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@lobster poses the question
Trump worries you? Or you worry yourself?
Ah, excellent question. If we worry, we worry ourselves of course. My poor wife worries enough for both of us, so mostly I don't bother, truth to tell. Just another blissfully uneventful day in the salt mines of samsara. I take it you have managed to overcome your own fulminating stage?
I met Katagiri roshi and, once I met him that was it.
I met Katagiri roshi also, a long time ago. Heard him give a talk, and exchanged a few words with him. I still regard him as my master, though I never saw him again.
To have a teacher may not always mean what we think that it does.
Magic indeed. I once had the good fortune to visit a Zendo in Santa Fe, attached to a Soto Zen Monastery. Housed in an big old Spanish colonial style adobe (actually faux adobe) building. It was heated with a large, antique wood stove, the Zendo itself had a very high ceiling supported with log beams, wood floors, and was quite large. The whole place was redolent of cedar and incense, a place of dreams. No description I could make of it could possibly do it justice. It had a large walled courtyard with trees and garden for kinhin, and some low, rambling and rather rustic buildings that served as the monks' quarters.
I was able to sit with the monks and others in the zendo for several weeks, and the place has remained steadfastly in my memory ever since, an ideal against which all other places are, sadly, compared. It really ruined suburban basements for me, you know?
I will still burn cedar and pine incense in my little hole in the ground to recall that wonderful place to mind.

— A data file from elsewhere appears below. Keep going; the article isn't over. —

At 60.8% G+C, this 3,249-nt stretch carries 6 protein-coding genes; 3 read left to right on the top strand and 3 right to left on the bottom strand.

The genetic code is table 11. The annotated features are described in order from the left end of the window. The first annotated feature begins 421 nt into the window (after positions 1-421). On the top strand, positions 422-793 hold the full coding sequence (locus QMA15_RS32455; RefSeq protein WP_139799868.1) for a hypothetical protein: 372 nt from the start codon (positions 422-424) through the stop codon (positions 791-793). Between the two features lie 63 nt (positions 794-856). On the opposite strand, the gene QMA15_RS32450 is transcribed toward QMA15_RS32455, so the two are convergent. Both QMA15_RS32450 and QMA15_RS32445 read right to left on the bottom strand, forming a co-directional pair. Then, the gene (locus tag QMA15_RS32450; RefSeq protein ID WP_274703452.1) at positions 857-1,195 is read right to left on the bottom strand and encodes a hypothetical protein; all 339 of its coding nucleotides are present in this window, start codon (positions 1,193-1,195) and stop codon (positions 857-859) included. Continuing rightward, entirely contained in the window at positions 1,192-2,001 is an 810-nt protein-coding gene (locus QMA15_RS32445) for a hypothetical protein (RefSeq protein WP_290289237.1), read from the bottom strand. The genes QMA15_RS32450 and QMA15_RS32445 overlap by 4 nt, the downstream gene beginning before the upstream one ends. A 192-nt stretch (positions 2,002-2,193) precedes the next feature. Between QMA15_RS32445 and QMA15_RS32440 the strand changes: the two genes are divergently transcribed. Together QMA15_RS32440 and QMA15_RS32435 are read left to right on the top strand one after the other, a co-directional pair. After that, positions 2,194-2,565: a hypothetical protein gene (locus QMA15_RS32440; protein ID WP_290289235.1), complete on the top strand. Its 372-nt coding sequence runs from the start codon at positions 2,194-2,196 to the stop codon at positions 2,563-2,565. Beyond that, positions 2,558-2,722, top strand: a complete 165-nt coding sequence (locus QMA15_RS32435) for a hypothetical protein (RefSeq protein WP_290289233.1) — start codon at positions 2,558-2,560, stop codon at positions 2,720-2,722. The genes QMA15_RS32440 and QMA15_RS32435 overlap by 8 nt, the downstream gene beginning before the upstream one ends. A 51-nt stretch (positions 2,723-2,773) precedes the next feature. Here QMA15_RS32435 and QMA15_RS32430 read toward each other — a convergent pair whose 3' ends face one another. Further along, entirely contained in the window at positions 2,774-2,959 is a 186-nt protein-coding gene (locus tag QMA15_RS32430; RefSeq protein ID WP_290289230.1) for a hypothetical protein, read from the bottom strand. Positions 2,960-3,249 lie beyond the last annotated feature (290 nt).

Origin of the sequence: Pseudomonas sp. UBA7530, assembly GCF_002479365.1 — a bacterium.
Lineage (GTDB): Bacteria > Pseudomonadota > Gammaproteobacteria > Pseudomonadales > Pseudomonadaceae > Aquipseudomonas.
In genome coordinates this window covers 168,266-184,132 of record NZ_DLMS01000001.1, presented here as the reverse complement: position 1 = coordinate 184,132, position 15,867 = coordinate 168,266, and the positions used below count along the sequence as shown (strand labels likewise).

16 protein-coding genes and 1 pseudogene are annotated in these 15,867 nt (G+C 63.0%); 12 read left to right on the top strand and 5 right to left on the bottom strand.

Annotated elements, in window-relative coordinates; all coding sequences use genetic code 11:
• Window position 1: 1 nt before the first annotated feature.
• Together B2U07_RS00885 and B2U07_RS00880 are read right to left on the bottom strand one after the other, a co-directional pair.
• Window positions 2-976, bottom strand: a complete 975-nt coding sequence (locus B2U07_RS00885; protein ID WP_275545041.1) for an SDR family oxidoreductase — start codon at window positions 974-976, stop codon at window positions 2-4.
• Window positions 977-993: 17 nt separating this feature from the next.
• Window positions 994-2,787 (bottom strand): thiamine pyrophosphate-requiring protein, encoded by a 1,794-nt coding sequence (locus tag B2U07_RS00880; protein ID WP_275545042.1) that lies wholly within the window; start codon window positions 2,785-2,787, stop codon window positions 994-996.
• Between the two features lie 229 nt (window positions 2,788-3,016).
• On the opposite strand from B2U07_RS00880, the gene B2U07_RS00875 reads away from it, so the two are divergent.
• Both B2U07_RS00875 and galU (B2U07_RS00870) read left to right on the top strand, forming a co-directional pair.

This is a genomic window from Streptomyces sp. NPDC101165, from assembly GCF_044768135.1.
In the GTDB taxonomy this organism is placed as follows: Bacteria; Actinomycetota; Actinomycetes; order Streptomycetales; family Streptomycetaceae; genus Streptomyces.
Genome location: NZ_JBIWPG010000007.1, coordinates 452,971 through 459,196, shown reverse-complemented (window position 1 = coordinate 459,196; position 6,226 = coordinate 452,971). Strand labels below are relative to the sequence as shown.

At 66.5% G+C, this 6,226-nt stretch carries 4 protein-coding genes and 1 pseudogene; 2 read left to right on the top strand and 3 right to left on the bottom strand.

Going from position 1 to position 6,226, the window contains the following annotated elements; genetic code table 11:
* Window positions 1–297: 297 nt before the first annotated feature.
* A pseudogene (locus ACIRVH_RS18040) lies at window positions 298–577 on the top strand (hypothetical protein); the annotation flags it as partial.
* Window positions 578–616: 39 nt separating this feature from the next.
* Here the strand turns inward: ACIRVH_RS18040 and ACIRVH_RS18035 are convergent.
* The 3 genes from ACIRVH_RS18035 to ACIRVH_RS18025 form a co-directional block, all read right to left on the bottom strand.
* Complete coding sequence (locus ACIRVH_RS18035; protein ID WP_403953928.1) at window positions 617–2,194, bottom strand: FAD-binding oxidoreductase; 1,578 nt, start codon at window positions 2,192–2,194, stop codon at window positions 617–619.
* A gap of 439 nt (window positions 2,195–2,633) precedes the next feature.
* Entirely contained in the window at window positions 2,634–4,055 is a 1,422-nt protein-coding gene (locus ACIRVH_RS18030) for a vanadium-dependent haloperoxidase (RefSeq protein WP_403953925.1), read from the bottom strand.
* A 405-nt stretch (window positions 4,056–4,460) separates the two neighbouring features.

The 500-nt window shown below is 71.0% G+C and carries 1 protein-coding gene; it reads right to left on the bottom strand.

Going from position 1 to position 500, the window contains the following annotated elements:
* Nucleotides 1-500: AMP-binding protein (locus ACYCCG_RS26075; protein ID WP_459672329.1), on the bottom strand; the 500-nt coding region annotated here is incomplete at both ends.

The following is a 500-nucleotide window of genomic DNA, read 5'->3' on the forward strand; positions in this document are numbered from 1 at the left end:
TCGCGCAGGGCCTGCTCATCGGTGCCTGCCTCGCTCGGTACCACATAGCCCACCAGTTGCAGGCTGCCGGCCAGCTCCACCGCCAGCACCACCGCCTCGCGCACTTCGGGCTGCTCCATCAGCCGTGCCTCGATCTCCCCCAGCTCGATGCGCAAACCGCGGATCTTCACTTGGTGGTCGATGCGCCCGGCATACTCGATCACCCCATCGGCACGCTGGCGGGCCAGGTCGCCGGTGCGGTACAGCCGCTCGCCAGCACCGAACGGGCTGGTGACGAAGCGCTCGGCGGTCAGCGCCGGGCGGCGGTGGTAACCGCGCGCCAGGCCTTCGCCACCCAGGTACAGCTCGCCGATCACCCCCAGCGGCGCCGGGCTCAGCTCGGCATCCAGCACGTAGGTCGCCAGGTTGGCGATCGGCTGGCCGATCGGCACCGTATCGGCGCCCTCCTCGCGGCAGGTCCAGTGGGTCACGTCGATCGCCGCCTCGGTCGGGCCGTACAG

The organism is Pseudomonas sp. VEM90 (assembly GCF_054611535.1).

I've spent my free time the last couple of months - while waiting for the sun to return to the frozen north - making a few bark-carved walking sticks. If you must hobble, best to hobble in style, eh?
I began by trying to impose an artificial design on the stick, but found this to be troublesome and, somehow, not quite right.
Gradually, I have found that the stick already knows how it wishes to be decorated, so I try to take its advice, not always successfully.
Taking the stick's advice might, perhaps, be regarded as following the Tao of the stick. It might also be regarded as just being mindful of the task and not of the self that wants to do the task. I think I like the Tao option better, perhaps because it conveys a sense of being guided by something, rather than presenting a blank, inanimate surface where, seemingly, the self must still make decisions in order to go forward. What do you think?
Interesting stuff, coffee. I normally have a large cup in the morning in lieu of breakfast, and it helps to wake me up and to comfort me after the ordeal of having to fight my way out from under a pile of dogs in the morning.
In the evening, if I am very tired, a cup o' joe actually relaxes me and enables me to sleep in spite of the dogs. A dual purpose food. Very useful.
Long ago, I used to guzzle coffee all day long, but over the years I seem to have lost the urge to do so. Drink mostly water now, perhaps with a dab of sweetening.